The Republican version of the tax cut is going to be all of the Bush tax cuts from 2001 and 2003. They stay in effect for all levels of income. Oh, by the way, in their bill, they say to make up for that $405 billion that will not go into the Treasury as a result of the continuation of the Bush tax cuts--in 1 year, $405 billion--we cannot do anything with revenue. So they are going to prohibit what half of the Senate knows ultimately is the solution to this problem. That is one version.
The other version is what is being brought forth by the majority leader, which is, give the tax cuts for everybody, including the top 2 percent. But the top 2 percent--above $250,000 adjusted gross income on a joint return--that tax rate will go up a little over 4 percent just on the income above the $250,000 adjusted gross income, not on the income underneath, for which everybody continues to have the continued tax rate. In that same proposal, 97 percent of the small businesses will not get any kind of tax increase. Likewise, if they are a subchapter S corporation, they will have the same benefits of the tax cut up to that level of $250,000.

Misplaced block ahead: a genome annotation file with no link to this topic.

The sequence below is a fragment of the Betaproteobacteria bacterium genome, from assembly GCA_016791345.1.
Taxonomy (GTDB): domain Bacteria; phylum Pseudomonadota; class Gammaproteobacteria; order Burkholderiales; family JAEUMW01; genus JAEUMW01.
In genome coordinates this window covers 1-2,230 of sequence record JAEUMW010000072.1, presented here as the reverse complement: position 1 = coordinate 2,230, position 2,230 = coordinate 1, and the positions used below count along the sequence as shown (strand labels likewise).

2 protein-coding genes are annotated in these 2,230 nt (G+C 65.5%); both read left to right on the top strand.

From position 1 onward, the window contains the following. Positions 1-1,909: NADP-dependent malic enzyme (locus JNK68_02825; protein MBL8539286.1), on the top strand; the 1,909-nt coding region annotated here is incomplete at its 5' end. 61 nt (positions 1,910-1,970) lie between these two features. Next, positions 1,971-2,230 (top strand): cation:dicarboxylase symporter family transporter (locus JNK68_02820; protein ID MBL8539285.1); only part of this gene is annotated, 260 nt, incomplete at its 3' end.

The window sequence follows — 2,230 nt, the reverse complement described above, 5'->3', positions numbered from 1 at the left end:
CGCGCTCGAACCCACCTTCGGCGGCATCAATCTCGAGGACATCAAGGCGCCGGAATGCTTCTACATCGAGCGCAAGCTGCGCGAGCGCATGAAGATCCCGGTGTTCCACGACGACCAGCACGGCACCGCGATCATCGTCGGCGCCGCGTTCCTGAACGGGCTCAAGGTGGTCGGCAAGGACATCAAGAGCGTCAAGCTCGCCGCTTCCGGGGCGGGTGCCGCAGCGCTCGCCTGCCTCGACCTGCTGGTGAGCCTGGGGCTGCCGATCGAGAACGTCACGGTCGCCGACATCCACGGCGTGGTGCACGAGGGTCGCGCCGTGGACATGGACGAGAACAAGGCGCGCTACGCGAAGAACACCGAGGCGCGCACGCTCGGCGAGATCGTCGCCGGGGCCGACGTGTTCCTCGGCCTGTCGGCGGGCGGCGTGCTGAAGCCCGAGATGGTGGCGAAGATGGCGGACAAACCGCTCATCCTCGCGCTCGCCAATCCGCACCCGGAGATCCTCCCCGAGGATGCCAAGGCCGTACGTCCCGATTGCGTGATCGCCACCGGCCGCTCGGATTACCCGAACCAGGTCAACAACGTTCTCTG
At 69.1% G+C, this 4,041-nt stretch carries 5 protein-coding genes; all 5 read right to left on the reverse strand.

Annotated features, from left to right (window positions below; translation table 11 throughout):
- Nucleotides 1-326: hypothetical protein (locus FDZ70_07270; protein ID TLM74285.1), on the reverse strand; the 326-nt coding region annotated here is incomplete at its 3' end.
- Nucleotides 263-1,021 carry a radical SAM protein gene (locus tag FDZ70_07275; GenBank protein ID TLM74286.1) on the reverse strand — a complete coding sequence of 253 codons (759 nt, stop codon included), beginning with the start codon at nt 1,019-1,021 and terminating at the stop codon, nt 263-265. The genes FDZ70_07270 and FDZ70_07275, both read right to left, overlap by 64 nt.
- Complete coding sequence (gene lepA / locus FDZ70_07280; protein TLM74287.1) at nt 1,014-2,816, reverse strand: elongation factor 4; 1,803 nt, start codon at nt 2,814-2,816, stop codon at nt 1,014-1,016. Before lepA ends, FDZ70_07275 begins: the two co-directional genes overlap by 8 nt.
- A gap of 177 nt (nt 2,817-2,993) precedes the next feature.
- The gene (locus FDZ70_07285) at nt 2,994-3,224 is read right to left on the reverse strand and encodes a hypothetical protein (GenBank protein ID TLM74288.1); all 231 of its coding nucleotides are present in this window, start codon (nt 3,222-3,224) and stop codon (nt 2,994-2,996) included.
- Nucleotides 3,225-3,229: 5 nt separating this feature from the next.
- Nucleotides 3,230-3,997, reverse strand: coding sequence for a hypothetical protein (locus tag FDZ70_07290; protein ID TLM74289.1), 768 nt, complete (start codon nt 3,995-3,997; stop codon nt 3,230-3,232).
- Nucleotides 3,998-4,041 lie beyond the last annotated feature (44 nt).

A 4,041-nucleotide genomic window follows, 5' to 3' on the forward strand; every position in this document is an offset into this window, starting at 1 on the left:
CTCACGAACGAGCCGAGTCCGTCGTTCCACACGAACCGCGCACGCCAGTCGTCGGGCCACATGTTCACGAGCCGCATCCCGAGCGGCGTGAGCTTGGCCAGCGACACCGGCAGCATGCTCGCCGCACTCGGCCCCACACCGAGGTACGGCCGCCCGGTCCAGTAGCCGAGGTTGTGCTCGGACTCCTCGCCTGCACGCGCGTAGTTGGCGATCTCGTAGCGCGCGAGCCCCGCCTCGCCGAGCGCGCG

We heard comment out here about, oh, we have to keep the exemptions on the estate tax up, which I certainly agree with. Well, in this version the majority leader is going to offer, it has no provisions in it on raising the estate tax.
What would be my preference? I am going to vote for the majority leader's proposal, but my preference is that we would take that tax cut up to the level of adjusted gross income of $1 million on a joint return, which would mean far less than 1 percent of the people in this country would be affected by a 4-percent increase in that income above $1 million.
That is my preference. That is what I voted on a year ago. But that is not the choice before us today. So I have no choice but to vote as I just indicated. But at the end of the day, this is not going to solve the problem. It is going to be more political posturing all the way up to the November election. Then in a lameduck session we are going to get down to work. We are going to let common sense and bipartisanship operate, and we are going to solve this deficit problem.
Mr. President, I yield the floor.